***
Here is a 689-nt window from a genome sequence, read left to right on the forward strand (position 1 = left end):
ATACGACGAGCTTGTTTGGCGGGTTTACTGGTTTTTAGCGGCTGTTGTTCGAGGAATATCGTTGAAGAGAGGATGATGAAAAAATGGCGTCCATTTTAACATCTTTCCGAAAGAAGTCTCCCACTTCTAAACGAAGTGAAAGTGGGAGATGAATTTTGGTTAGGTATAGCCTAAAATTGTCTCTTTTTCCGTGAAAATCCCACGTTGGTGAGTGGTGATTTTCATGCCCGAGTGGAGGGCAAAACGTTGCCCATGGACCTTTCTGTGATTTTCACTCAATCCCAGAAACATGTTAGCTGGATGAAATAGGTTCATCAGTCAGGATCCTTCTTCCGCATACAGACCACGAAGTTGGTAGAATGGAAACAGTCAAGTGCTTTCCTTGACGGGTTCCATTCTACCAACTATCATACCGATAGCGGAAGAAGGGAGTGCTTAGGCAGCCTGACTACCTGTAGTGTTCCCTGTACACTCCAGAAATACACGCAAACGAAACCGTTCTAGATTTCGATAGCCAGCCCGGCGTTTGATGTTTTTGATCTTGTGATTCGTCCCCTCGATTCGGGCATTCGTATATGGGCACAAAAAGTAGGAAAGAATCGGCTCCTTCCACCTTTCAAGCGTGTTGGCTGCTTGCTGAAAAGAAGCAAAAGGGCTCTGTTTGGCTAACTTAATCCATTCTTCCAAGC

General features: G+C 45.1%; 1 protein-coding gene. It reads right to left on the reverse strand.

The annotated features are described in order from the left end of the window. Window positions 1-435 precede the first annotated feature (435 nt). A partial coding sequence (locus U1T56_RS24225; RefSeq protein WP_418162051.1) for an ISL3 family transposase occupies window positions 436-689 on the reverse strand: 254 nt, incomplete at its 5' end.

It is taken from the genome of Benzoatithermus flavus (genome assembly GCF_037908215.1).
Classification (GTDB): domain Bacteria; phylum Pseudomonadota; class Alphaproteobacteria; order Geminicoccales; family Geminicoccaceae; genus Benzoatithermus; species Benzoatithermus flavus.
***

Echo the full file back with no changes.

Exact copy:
Here is a 689-nt window from a genome sequence, read left to right on the forward strand (position 1 = left end):
ATACGACGAGCTTGTTTGGCGGGTTTACTGGTTTTTAGCGGCTGTTGTTCGAGGAATATCGTTGAAGAGAGGATGATGAAAAAATGGCGTCCATTTTAACATCTTTCCGAAAGAAGTCTCCCACTTCTAAACGAAGTGAAAGTGGGAGATGAATTTTGGTTAGGTATAGCCTAAAATTGTCTCTTTTTCCGTGAAAATCCCACGTTGGTGAGTGGTGATTTTCATGCCCGAGTGGAGGGCAAAACGTTGCCCATGGACCTTTCTGTGATTTTCACTCAATCCCAGAAACATGTTAGCTGGATGAAATAGGTTCATCAGTCAGGATCCTTCTTCCGCATACAGACCACGAAGTTGGTAGAATGGAAACAGTCAAGTGCTTTCCTTGACGGGTTCCATTCTACCAACTATCATACCGATAGCGGAAGAAGGGAGTGCTTAGGCAGCCTGACTACCTGTAGTGTTCCCTGTACACTCCAGAAATACACGCAAACGAAACCGTTCTAGATTTCGATAGCCAGCCCGGCGTTTGATGTTTTTGATCTTGTGATTCGTCCCCTCGATTCGGGCATTCGTATATGGGCACAAAAAGTAGGAAAGAATCGGCTCCTTCCACCTTTCAAGCGTGTTGGCTGCTTGCTGAAAAGAAGCAAAAGGGCTCTGTTTGGCTAACTTAATCCATTCTTCCAAGC

General features: G+C 45.1%; 1 protein-coding gene. It reads right to left on the reverse strand.

The annotated features are described in order from the left end of the window. Window positions 1-435 precede the first annotated feature (435 nt). A partial coding sequence (locus U1T56_RS24225; RefSeq protein WP_418162051.1) for an ISL3 family transposase occupies window positions 436-689 on the reverse strand: 254 nt, incomplete at its 5' end.

It is taken from the genome of Benzoatithermus flavus (genome assembly GCF_037908215.1).
Classification (GTDB): domain Bacteria; phylum Pseudomonadota; class Alphaproteobacteria; order Geminicoccales; family Geminicoccaceae; genus Benzoatithermus; species Benzoatithermus flavus.